How to Repair Low Voltage Landscape Lighting – Project Overview

Repair Low Voltage Landscape Lighting Removed

Old light removal.

In this article I will demonstrate how to remove a damaged light and replace it with a new upgraded one.  The project is simple and relatively inexpensive.

Step 0: Pre-Project. You will need to make sure you have purchased a landscape light that is both compatible and a suitable replacement for the old one. Each light should take you between 15 and 45 minutes to replace depending on your experience level.

Step 1: TURN THE POWER OFF. Great habit to get into on any electrical project. Even though its low voltage it’s an important safety measure to either unplug the transformer or turn the power off to the circuit at the fuse box.

Step 2: Removal. Do the best you can to remove the light carefully. Even though you plan to recycle or discard the old light, you don’t want to damage the power cable that runs into the bottom or side of the stake.  Carefully remove landscape rock and dirt to make this process go smoother.  Try to pull straight up on the stake rather than sideways to avoid cracking the stake . If it’s stubborn you can dig down to the top of the stake and place a pry bar or screwdriver under the lip to lift it.

Repair Low Voltage Landscape Lighting New Stake

New stake.

Step 3: Cut the Cord. If you plan on reusing the light make sure you cut the cord leaving enough length so that you can splice it back in. If you’re 100% sure you are going to toss the old light cut the cord giving you the most length possible to wire the new light.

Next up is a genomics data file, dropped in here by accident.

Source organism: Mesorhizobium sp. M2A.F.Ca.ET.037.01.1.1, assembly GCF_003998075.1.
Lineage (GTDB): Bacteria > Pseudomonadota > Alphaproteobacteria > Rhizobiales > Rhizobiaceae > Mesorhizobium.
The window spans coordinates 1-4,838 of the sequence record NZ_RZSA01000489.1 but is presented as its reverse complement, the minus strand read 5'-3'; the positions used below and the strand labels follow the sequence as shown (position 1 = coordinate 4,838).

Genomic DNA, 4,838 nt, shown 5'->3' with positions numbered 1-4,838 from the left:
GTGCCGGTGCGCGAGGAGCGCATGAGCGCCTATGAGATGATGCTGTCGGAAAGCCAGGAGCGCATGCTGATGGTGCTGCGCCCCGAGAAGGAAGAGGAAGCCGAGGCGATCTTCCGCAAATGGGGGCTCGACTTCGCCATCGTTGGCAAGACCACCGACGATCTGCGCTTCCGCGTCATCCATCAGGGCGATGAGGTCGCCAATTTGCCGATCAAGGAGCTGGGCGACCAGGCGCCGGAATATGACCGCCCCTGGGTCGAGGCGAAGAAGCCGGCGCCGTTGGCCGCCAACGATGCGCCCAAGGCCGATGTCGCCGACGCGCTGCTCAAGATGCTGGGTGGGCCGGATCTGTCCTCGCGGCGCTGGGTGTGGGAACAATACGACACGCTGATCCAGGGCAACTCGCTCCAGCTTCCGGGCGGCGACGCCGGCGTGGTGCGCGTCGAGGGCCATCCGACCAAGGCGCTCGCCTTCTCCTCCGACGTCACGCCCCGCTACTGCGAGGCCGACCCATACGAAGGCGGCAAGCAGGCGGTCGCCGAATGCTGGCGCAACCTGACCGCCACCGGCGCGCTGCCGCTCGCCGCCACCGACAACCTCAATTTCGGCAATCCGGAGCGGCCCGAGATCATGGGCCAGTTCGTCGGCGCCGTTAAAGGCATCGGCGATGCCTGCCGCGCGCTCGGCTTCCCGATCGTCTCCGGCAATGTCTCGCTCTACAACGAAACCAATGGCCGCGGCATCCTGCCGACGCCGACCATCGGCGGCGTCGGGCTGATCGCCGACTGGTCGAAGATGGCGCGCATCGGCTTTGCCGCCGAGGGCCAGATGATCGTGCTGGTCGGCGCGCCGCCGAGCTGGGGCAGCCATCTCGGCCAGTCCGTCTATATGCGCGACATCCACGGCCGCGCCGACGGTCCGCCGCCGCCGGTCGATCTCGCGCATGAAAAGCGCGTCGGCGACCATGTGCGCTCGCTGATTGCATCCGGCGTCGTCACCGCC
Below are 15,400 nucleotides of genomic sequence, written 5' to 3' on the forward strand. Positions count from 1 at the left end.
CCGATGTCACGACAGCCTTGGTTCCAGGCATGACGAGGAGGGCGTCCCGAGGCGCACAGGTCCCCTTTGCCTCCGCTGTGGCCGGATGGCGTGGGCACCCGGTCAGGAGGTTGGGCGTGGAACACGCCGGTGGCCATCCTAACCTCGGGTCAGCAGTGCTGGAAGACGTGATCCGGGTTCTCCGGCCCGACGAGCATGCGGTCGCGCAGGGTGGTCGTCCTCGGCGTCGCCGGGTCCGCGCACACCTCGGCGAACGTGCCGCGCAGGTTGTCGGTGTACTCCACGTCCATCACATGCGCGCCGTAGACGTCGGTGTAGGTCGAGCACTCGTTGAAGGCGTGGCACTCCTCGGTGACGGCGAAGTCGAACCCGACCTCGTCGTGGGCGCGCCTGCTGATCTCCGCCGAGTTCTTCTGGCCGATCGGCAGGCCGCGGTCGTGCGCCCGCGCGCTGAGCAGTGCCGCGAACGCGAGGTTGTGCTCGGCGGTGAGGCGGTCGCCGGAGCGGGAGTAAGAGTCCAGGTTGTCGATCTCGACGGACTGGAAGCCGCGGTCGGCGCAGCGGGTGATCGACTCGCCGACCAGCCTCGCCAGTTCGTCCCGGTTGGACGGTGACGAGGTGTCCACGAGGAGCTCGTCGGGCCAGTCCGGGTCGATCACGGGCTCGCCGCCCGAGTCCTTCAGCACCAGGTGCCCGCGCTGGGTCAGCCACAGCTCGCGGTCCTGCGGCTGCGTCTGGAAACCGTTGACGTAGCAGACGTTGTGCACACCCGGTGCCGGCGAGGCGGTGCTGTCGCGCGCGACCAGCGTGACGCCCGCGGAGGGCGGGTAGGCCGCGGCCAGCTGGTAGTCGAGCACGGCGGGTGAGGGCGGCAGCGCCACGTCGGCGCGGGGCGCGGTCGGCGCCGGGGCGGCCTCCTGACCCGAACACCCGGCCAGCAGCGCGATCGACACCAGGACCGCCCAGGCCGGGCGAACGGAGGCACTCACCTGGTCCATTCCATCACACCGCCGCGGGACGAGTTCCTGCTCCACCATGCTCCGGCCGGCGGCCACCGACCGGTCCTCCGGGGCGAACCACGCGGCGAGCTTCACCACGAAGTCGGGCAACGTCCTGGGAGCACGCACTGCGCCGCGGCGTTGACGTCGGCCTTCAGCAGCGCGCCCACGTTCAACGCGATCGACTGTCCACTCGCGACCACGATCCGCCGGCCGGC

Step 4: Drive the new Stake. Drive the new stake in so that the top of the stake will be about 1”-2” below the final soil or surface level.  When you replace the topsoil the top of the stake will not show.  Use a rubber mallet if you have one. These stakes are pretty tough but I have broken a few by whacking them too hard.

Step 5: Prepare the Wires. Set the new light next to the stake you just drove and cut the cord on the new light leaving a few extra inches of slack. Don’t cut it too close as you may need more length to work with or you may choose to adjust the placement of the light. Strip both of the wires on the light end as well as the feeder end that runs back to the transformer. I like to have about 1” of copper showing on each of the cables. Cut two pieces of 3/16” Black Heat Shrink tubing about 3” long and one piece of 3/8″ about 4” long (I like to have 3/16” and 3/8″ Black Heat Shrink Tubing with a 2:1 Shrink Ratio). Slide both 3/16” on one of the connects all the way down to the base.

That said, they will likely work but I prefer this method.

Step 6: Place the Light. Screw the light into the base being careful not to pinch or cut the power cord. You might need to adjust the light so that it is perfectly vertical. Lastly, replace the topsoil or landscape rocks.

Step 7: Test & Clean. Once everything is back in place you can turn the power back on to test your new lights. That’s it! Pretty easy and fairly inexpensive.  Repeat the process for all you new lights. Have fun, be safe and enjoy your new landscape lighting.